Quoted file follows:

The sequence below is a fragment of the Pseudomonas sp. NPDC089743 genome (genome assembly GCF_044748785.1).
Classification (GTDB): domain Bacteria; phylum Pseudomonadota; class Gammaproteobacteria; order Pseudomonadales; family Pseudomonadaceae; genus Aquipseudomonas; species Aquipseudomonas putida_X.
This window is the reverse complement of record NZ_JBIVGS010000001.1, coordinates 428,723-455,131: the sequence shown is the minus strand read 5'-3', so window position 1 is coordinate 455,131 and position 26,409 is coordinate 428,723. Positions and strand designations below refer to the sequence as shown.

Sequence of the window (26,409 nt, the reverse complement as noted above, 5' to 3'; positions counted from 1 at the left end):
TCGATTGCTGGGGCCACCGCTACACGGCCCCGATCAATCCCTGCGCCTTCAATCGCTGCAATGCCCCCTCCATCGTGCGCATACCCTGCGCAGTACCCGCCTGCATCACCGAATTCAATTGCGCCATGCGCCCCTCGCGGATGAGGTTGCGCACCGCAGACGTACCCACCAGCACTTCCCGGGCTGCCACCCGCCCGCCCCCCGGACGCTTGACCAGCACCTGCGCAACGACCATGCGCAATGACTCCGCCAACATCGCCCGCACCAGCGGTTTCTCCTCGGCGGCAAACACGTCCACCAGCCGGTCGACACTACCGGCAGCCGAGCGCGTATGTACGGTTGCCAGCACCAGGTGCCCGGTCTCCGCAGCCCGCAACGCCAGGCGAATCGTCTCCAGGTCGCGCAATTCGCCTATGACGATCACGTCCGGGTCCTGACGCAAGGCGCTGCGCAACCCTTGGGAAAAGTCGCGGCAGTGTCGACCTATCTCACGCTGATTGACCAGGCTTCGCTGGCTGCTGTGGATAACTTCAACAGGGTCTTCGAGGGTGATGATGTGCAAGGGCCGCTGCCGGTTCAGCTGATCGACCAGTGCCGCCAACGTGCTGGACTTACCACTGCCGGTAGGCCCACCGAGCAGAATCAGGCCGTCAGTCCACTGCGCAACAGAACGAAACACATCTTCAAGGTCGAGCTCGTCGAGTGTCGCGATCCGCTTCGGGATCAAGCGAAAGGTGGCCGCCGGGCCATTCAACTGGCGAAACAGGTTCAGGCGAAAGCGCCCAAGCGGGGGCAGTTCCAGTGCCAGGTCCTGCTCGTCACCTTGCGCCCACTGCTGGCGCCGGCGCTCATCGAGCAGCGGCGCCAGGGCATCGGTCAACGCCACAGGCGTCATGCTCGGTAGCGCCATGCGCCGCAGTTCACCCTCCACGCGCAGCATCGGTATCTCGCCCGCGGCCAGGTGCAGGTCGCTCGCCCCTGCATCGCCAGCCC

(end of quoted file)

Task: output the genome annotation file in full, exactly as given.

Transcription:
The sequence below is a fragment of the Pseudomonas sp. NPDC089743 genome (genome assembly GCF_044748785.1).
Classification (GTDB): domain Bacteria; phylum Pseudomonadota; class Gammaproteobacteria; order Pseudomonadales; family Pseudomonadaceae; genus Aquipseudomonas; species Aquipseudomonas putida_X.
This window is the reverse complement of record NZ_JBIVGS010000001.1, coordinates 428,723-455,131: the sequence shown is the minus strand read 5'-3', so window position 1 is coordinate 455,131 and position 26,409 is coordinate 428,723. Positions and strand designations below refer to the sequence as shown.

Sequence of the window (26,409 nt, the reverse complement as noted above, 5' to 3'; positions counted from 1 at the left end):
TCGATTGCTGGGGCCACCGCTACACGGCCCCGATCAATCCCTGCGCCTTCAATCGCTGCAATGCCCCCTCCATCGTGCGCATACCCTGCGCAGTACCCGCCTGCATCACCGAATTCAATTGCGCCATGCGCCCCTCGCGGATGAGGTTGCGCACCGCAGACGTACCCACCAGCACTTCCCGGGCTGCCACCCGCCCGCCCCCCGGACGCTTGACCAGCACCTGCGCAACGACCATGCGCAATGACTCCGCCAACATCGCCCGCACCAGCGGTTTCTCCTCGGCGGCAAACACGTCCACCAGCCGGTCGACACTACCGGCAGCCGAGCGCGTATGTACGGTTGCCAGCACCAGGTGCCCGGTCTCCGCAGCCCGCAACGCCAGGCGAATCGTCTCCAGGTCGCGCAATTCGCCTATGACGATCACGTCCGGGTCCTGACGCAAGGCGCTGCGCAACCCTTGGGAAAAGTCGCGGCAGTGTCGACCTATCTCACGCTGATTGACCAGGCTTCGCTGGCTGCTGTGGATAACTTCAACAGGGTCTTCGAGGGTGATGATGTGCAAGGGCCGCTGCCGGTTCAGCTGATCGACCAGTGCCGCCAACGTGCTGGACTTACCACTGCCGGTAGGCCCACCGAGCAGAATCAGGCCGTCAGTCCACTGCGCAACAGAACGAAACACATCTTCAAGGTCGAGCTCGTCGAGTGTCGCGATCCGCTTCGGGATCAAGCGAAAGGTGGCCGCCGGGCCATTCAACTGGCGAAACAGGTTCAGGCGAAAGCGCCCAAGCGGGGGCAGTTCCAGTGCCAGGTCCTGCTCGTCACCTTGCGCCCACTGCTGGCGCCGGCGCTCATCGAGCAGCGGCGCCAGGGCATCGGTCAACGCCACAGGCGTCATGCTCGGTAGCGCCATGCGCCGCAGTTCACCCTCCACGCGCAGCATCGGTATCTCGCCCGCGGCCAGGTGCAGGTCGCTCGCCCCTGCATCGCCAGCCC